Southern Parkway

The out-and-back section along the Southern Parkway is reminiscent of Kona with gradual, rolling false flats, and hills that you can grind up in your big ring. Also, like Kona, it can be smooth sailing and fast or it can be a struggle against the wind.

After the last uphill grind and the fast downhill exit off of Southern Parkway, the course starts to get more dynamic and interesting. The first more sustained bit of climbing comes as you ride up out of Washington Fields, then up Washington Parkway. These climbs can be a bit deceiving; it is definitely a place to watch that you don’t burn too many matches unless you really want to suffer later.

Red Hills Parkway and Snow Canyon

Those who have raced Ironman 70.3 St. George will be familiar with the next section of the bike course, which rolls along Red Hills Parkway to Snow Canyon. Expect some fast downhill and flat sections with a notable steep little dip into a left turn on Buena Vista Boulevard (by Rocky Mountain ATV) and a fast downhill into a right turn under the freeway on Red Hills parkway.

One of the highlights of the course in St. George is the climb through Snow Canyon (named after a settler family, not the precipitation that occasionally graces the upper reaches of the state park). The rock formations are as breathtaking as the climb itself. The popular Strava segment from the lower entrance gate to the upper end of the park has the distance at 3.9 miles (6.23 km), with an elevation gain of 866 feet (264 m) and an average grade of 4%.

Four percent seems pretty tame, until you realize that’s simply the average. There are flatter, big-ring, TT parts in between steeper 7-9% gradient sections, which make the climb uniquely challenging in terms of having to keep the pressure on and shift gears. You don’t really get to settle into a steady climbing rhythm. On Strava, the men’s KOM is 12:47, the women’s QOM is 14:09, and these times were most definitely not set during the bike leg of a triathlon. In-race best times for pros are closer to 13:30 for men and 16:00 for women. It’s also important to note athletes start climbing well before this segment, way back on Snow Canyon Parkway before making the right turn to climb up to the entrance gate. It’s also important to note that, unlike the 70.3, you keep climbing after you exit the park.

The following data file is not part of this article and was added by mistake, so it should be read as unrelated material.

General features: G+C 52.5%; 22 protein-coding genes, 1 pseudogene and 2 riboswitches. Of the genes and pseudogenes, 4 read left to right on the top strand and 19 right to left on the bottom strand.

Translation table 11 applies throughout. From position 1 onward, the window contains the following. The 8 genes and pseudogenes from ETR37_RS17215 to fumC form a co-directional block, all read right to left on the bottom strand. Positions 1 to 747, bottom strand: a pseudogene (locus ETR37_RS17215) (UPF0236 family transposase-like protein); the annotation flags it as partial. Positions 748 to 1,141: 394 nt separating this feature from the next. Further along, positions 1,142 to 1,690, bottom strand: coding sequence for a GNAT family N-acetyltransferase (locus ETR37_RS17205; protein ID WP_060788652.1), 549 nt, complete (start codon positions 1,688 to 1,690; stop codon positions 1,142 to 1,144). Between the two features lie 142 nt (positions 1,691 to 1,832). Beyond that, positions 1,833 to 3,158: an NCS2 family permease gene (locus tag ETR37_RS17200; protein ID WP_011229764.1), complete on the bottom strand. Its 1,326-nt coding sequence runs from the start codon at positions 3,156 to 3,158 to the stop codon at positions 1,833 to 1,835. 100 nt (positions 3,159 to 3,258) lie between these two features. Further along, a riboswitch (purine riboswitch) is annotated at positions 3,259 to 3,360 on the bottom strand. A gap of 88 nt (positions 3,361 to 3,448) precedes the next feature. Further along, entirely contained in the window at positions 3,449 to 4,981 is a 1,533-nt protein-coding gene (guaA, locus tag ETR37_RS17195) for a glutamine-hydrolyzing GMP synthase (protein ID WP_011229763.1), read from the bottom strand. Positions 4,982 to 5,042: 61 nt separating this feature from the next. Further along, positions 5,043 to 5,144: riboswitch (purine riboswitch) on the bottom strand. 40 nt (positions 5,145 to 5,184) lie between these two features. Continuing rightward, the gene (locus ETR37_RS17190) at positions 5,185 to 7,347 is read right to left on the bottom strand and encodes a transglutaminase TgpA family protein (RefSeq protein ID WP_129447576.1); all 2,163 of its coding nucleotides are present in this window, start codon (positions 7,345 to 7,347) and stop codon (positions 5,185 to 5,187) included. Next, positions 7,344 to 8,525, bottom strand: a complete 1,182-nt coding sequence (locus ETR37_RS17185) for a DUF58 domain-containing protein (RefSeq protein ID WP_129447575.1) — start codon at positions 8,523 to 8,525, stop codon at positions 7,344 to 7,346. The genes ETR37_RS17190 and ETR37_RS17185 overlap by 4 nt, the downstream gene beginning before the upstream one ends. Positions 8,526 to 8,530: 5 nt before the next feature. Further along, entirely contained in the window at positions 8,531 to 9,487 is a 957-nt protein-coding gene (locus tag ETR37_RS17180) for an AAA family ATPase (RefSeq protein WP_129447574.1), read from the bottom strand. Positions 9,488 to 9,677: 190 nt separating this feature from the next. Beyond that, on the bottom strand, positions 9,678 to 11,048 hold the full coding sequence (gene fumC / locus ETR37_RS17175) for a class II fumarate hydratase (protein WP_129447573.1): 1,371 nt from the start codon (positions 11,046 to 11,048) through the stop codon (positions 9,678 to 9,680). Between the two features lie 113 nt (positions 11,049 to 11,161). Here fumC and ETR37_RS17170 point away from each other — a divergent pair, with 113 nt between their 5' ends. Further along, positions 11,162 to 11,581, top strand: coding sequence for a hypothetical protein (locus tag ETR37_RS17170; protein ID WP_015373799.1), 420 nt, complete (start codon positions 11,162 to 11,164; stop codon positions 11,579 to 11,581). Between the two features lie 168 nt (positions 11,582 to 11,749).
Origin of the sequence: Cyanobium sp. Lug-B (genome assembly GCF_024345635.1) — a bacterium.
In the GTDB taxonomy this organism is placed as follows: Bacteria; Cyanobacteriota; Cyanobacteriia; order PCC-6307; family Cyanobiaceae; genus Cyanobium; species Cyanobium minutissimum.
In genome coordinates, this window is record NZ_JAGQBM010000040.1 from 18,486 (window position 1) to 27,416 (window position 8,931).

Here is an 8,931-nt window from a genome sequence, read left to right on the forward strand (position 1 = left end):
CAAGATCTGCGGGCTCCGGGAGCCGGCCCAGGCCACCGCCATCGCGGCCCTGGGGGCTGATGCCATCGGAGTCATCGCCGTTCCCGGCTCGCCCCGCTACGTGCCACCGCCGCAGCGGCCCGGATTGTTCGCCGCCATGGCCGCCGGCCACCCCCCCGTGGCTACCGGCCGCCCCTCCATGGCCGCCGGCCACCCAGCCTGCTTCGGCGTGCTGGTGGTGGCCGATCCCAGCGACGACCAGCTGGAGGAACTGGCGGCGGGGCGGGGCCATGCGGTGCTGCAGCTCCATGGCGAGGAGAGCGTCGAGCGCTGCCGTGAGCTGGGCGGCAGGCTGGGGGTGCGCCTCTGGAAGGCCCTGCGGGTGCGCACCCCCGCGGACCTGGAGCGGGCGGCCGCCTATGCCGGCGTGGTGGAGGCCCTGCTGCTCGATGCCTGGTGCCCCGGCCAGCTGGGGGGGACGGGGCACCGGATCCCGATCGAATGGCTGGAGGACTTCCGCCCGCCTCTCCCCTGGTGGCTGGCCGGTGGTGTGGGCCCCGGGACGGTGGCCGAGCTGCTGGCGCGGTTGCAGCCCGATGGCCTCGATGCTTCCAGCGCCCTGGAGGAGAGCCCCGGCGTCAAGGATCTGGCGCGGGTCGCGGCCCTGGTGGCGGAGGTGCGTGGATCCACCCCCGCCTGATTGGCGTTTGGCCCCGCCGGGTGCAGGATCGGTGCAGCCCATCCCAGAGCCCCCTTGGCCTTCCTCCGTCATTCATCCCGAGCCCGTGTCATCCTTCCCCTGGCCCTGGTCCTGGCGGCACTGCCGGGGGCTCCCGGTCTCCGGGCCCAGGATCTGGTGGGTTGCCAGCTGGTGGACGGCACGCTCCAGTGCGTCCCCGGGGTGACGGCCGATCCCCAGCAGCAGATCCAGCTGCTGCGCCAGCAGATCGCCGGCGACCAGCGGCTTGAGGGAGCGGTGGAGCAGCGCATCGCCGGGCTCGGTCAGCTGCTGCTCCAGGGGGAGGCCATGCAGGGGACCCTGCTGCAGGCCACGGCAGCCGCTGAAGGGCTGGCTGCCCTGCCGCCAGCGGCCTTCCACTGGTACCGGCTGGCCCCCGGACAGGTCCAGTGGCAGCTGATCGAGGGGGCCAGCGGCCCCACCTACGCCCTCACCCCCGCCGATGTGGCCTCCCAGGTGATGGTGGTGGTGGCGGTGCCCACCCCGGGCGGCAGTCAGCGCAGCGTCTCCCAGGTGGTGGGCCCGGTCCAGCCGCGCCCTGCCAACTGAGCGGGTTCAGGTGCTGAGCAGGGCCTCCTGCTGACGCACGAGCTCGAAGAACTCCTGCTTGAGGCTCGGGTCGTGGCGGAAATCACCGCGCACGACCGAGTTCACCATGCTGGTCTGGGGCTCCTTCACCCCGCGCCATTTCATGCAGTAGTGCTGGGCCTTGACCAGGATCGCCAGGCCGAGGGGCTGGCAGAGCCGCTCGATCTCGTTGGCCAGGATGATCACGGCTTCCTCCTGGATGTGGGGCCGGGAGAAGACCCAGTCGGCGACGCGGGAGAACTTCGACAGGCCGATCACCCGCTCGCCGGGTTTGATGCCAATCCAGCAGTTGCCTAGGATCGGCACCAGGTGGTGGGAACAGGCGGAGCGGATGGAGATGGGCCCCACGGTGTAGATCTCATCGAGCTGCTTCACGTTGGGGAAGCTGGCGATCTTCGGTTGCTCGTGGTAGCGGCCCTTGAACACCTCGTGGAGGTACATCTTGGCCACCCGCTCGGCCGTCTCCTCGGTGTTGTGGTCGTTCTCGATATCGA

RELATED: Do’s and Don’ts of Tackling Hills on the Bike

Veyo

From the south entrance of Snow Canyon to Veyo, you climb a total of 1,750 feet over 14 miles. The steepest section is within the Snow Canyon, but 9 miles and 680 feet of elevation gain happen after you leave the park. This entire section is arguably the crux of the race.

Once you top out at Veyo, you roll briefly along a cool volcanic plateau with some cinder cones in the distance before dropping down. The route descends through the valley that takes you past Gunlock reservoir and up through Ivins to St. George. If you raced the original Ironman St. George, you’ll note this is actually the reverse direction of the course; instead of climbing up what athletes called “The Wall,” you descend down it, and around a 180-degree, left-hand hairpin. This is steep, can be affected by wind, and there will no doubt be a whole host of signs and course marshalls urging you to slow down. Remember to feather both brakes to shed speed before the turn. If you’ve really overcooked it and have to brake in the turn then favor that rear brake. The ride down through the canyon is fun, fast, engaging and—barring a headwind—should go by quickly.

St. George